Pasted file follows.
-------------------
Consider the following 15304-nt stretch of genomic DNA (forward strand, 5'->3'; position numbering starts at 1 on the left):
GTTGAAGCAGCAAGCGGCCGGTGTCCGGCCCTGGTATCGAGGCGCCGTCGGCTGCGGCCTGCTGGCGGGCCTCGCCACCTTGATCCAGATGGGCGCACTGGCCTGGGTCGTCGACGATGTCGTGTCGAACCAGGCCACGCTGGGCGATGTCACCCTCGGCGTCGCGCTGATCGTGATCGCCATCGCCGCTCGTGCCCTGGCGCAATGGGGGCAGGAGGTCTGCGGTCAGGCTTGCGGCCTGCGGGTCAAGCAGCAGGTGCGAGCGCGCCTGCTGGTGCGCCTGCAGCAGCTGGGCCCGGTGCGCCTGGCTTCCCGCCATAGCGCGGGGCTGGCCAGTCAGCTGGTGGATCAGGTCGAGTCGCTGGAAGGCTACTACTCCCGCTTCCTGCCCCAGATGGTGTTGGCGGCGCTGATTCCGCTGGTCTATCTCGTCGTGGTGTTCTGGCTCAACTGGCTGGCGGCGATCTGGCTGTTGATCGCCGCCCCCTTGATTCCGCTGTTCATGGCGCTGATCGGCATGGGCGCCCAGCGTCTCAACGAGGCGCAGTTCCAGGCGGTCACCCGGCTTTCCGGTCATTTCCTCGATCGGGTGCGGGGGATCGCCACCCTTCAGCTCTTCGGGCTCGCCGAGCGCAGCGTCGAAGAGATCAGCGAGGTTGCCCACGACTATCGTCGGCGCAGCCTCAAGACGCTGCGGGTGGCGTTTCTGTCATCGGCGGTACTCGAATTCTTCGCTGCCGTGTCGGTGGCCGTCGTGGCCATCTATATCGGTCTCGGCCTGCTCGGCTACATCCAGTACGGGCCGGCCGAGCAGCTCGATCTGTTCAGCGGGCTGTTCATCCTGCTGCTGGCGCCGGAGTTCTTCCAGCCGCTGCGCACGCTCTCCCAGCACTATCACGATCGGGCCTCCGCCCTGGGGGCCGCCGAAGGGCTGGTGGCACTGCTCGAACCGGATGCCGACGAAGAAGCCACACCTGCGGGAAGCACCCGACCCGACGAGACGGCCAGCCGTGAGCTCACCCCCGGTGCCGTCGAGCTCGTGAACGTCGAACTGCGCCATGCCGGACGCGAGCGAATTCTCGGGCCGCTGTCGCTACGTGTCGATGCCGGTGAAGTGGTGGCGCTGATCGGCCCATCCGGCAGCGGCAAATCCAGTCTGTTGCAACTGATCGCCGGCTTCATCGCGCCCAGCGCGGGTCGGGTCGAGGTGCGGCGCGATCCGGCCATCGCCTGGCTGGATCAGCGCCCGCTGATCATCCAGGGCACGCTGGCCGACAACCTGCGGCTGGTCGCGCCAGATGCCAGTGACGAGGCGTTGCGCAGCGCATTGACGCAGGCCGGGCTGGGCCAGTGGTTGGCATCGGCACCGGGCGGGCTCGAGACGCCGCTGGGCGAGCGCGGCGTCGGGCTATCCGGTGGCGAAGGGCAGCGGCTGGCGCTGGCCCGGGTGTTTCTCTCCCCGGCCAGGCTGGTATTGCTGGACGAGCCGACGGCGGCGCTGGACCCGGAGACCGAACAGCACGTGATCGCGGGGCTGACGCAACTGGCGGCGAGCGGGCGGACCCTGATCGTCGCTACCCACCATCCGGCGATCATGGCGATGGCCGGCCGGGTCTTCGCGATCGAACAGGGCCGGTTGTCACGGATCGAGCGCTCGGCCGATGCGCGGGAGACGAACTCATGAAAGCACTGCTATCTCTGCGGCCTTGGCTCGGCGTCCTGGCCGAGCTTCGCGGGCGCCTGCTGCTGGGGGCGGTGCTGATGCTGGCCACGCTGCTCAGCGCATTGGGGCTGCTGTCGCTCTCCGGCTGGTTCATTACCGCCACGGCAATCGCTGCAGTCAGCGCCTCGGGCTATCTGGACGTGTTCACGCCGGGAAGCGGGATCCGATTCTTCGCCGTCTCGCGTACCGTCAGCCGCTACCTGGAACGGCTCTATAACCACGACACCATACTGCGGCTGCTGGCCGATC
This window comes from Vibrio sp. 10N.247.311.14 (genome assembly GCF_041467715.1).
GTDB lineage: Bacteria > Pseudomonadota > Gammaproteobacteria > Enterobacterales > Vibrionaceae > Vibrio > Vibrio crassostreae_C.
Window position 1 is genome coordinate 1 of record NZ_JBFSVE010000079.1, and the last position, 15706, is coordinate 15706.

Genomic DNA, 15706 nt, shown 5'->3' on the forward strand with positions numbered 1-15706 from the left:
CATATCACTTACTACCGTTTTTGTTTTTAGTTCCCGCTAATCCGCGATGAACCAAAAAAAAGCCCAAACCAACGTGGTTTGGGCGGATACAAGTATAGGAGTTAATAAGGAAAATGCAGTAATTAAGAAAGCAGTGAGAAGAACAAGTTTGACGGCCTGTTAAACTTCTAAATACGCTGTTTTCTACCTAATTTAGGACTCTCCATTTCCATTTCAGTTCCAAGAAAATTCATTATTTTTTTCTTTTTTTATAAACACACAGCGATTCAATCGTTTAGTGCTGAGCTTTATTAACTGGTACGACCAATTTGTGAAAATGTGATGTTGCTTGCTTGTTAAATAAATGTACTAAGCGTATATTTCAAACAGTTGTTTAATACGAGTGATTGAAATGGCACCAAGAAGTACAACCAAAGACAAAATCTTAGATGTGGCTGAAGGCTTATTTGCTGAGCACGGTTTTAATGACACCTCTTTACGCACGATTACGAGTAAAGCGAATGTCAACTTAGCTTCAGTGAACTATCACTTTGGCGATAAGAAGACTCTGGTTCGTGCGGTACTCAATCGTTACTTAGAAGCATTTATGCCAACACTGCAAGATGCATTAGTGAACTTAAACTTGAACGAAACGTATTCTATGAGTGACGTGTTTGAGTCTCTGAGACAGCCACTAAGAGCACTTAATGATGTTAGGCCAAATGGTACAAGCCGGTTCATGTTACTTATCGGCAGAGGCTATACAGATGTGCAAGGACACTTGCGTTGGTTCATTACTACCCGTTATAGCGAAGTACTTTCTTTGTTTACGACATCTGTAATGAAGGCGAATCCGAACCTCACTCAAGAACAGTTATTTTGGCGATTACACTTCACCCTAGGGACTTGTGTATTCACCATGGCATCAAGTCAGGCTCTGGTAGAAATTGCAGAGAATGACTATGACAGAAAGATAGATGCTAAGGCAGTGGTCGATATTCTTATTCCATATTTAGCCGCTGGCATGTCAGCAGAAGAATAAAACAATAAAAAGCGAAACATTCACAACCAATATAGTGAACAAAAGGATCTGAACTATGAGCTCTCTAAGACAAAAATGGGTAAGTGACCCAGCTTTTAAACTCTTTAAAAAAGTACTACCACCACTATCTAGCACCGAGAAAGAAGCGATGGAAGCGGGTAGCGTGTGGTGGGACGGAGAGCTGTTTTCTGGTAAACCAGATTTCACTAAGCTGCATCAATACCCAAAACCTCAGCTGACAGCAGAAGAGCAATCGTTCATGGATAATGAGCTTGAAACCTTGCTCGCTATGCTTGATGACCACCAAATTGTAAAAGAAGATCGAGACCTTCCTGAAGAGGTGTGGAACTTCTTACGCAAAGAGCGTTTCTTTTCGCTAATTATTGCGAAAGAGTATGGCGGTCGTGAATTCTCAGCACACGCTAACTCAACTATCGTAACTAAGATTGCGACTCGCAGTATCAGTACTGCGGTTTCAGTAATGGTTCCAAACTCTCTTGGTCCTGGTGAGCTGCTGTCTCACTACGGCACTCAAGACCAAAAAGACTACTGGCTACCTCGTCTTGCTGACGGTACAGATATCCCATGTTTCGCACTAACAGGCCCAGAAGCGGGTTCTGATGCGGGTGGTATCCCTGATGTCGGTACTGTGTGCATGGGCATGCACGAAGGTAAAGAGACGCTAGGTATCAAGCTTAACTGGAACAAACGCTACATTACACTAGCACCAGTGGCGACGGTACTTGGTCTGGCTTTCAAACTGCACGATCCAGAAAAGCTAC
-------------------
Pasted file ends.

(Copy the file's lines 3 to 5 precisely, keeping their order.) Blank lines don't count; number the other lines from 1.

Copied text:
This window comes from Vibrio sp. 10N.247.311.14 (genome assembly GCF_041467715.1).
GTDB lineage: Bacteria > Pseudomonadota > Gammaproteobacteria > Enterobacterales > Vibrionaceae > Vibrio > Vibrio crassostreae_C.
Window position 1 is genome coordinate 1 of record NZ_JBFSVE010000079.1, and the last position, 15706, is coordinate 15706.